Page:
It’s a crisp, midwinter afternoon and I’m hammering north through the rolling hills of rural Harford County. About a mile before I’d run out of Maryland real estate and crash headlong into York County, Pennsylvania, I hang a quick right toward Fiore Winery. But I’m not here for wine. I’ve come here to sample the first Maryland-made straight rye whiskey—which is to say, it was aged in new oak barrels for at least two years—since Pikesville’s stills fell silent during the Nixon administration.

Yes, you read that right: winery.

I knew the Italian-American winery also had a distilling license but I was under the impression Fiore only used it to make grappa and limoncello. But last October, Fiore quietly rolled out its Maryland Straight Rye Whiskey.


Tony Fiore, a soft-spoken 28-year-old representing the third-generation to work the family winery, meets me at the bar in the comfy (if wintertime-quiet) tasting room. They haven't yet made much of a fuss over their milestone spirit because they only made the one barrel, he says. After accounting for "angel's share" evaporation, that left him with 47 gallons of rye—enough for a mere 20 cases. It's all right there on the label, which reads, "Aged 2-years in new oak barrel." Singular.

"And it's a 100-percent rye, so not really a traditional Maryland-style rye," Fiore adds. "I really just wanted to see if I could do it."

Well, did he? Yes. The 90-proof spirit tips back with a surprising smoothness, sweet and clean but with enough rye on the tongue to let you know it's no corn whiskey or bourbon. OK, perhaps it's a tad thin and another grain in the mash bill, along with another year or two in wood, might add some depth and complexity, but it's a damn fine first barrel. And notable is what I don't taste—the resinous off-notes I invariably detect in whiskeys "speed aged" using small barrels or other stratagems employed to try and cheat time and tradition.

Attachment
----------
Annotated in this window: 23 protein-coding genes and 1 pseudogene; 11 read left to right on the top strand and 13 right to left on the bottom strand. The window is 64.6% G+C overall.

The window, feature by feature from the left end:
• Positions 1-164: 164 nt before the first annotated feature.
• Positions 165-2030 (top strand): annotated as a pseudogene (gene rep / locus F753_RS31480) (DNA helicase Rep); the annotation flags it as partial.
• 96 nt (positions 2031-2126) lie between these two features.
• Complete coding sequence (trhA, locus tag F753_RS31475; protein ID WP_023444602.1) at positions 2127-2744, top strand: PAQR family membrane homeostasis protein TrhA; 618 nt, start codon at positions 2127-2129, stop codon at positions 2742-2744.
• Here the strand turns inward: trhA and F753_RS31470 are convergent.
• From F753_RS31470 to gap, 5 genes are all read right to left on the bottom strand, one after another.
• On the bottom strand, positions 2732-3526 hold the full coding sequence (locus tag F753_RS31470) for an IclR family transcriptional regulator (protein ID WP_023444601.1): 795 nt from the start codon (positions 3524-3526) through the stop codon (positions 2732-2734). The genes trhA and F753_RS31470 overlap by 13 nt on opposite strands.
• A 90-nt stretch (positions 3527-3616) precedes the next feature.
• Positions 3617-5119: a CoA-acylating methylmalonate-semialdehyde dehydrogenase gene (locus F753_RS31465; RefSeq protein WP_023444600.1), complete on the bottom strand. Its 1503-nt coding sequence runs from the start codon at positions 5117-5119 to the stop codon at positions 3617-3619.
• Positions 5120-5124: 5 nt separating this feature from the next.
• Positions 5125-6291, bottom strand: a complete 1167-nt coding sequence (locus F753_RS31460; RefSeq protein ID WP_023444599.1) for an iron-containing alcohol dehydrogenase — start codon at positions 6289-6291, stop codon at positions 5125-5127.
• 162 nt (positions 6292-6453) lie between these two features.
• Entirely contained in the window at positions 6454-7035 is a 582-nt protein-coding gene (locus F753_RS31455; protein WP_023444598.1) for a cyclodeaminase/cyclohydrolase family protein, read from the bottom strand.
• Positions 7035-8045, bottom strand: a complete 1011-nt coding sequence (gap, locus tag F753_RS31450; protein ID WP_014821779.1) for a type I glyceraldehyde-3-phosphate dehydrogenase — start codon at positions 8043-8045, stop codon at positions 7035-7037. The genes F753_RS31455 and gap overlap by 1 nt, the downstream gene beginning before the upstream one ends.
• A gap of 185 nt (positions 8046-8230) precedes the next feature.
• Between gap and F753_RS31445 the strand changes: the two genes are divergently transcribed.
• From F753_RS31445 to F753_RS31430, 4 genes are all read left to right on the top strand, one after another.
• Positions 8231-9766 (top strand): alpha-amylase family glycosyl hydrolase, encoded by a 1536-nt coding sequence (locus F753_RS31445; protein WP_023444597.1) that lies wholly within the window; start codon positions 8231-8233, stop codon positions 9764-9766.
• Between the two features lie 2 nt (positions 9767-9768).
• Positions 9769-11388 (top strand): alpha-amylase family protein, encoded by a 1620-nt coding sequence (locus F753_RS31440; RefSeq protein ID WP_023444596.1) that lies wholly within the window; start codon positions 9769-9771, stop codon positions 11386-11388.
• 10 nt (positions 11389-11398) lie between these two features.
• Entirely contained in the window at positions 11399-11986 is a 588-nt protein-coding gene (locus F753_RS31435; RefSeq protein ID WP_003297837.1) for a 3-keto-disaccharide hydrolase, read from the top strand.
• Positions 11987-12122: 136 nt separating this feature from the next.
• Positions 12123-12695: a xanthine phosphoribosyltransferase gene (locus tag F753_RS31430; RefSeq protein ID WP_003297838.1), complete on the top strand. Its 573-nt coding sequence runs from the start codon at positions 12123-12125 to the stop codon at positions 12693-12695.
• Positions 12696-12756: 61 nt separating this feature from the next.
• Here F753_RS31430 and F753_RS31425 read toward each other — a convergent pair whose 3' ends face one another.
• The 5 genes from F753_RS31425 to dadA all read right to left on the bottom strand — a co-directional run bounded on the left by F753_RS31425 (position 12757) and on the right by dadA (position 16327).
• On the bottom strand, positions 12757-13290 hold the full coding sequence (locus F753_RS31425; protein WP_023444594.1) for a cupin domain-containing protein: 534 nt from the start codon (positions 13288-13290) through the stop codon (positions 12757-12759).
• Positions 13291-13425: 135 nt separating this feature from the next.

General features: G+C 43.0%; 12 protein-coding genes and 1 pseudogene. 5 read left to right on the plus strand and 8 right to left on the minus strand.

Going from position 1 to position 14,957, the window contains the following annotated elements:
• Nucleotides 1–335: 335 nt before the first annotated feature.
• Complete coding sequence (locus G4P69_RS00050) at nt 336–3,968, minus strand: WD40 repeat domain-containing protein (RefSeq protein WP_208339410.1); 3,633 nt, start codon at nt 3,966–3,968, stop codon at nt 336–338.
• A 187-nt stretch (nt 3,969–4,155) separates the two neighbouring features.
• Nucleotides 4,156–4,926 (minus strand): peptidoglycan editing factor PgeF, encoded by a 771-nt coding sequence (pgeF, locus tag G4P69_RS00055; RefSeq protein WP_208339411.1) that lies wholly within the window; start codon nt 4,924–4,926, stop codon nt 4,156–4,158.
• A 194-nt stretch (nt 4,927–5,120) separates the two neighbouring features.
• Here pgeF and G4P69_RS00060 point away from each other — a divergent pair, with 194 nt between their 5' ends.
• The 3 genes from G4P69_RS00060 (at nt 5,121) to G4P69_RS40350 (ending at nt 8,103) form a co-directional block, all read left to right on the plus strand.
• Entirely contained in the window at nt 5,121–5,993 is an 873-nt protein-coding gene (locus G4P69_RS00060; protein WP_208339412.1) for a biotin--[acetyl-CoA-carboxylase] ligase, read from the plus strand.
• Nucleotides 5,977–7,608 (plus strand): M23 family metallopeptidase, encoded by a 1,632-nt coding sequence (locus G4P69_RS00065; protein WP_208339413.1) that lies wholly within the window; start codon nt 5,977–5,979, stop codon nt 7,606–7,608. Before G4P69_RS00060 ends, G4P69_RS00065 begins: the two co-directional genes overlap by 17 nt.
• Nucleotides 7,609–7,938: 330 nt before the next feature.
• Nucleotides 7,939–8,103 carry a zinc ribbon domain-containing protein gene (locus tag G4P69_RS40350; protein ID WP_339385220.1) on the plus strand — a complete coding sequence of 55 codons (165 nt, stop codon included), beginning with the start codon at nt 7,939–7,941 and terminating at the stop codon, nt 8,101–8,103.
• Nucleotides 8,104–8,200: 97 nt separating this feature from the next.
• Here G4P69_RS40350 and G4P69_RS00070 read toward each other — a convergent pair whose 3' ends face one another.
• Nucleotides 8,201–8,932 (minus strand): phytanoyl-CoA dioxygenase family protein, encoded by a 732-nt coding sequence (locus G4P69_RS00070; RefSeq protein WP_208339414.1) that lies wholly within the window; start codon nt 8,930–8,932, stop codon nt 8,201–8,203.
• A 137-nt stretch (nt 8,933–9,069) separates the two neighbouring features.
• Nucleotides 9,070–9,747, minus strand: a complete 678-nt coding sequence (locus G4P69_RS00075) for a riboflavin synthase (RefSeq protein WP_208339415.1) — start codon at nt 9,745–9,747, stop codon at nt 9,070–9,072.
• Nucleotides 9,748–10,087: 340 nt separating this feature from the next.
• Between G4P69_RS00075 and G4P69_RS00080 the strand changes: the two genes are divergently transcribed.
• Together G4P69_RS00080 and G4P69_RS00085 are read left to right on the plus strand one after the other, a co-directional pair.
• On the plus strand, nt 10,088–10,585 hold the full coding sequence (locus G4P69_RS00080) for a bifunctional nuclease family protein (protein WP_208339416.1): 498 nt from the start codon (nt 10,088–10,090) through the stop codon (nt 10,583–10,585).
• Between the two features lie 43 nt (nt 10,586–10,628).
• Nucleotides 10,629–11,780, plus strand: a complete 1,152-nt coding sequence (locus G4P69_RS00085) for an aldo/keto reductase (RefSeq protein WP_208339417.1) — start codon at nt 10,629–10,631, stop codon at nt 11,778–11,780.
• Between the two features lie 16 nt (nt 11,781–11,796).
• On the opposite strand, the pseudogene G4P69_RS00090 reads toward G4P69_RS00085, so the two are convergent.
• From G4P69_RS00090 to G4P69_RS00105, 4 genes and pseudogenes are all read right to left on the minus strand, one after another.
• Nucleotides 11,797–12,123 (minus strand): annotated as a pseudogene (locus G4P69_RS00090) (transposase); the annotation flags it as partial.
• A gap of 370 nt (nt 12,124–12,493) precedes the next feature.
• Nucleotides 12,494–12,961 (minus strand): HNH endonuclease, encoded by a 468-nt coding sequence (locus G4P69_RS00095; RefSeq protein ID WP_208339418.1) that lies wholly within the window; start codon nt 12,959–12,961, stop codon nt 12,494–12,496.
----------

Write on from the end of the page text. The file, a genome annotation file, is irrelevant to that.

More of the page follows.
Fiore says he's a veritable one-man band when it comes to the distilling operations, showing me the pair of vintage-looking Portuguese pot stills and the Kentucky-made, 30-gallon reflux still he alone works to make corn-based moonshines, vodka, and grappa. More rye is on its way, too. When not working the copper, he's out delivering the goods to stores and bars.

"Luckily, we've got the winery as well as the distillery so we can try different things," Fiore says. Though distilling is a growing part of revenues, it remains an adjunct activity to a well-established, 30-year-old winery business. Most of Fiore's red wine is aged at least two years, so sitting on product is also no biggie for the business. For the growing number of entrepreneurs jumping into craft distilling as a startup business, however, it can be a tougher row to hoe.

It's tempting to compare craft distilling today with where craft brewing was 25 years ago. In some ways, the craft brewers helped birth a more fertile marketplace for the spirit makers. But craft distillers face unique headwinds compared to their beer-making brethren, including a bigger tax burden, greater difficulties learning their craft (home brewing is legal; home distilling is a felony), and additional thickets of state and local red tape, licensing requirements, and zoning hassles.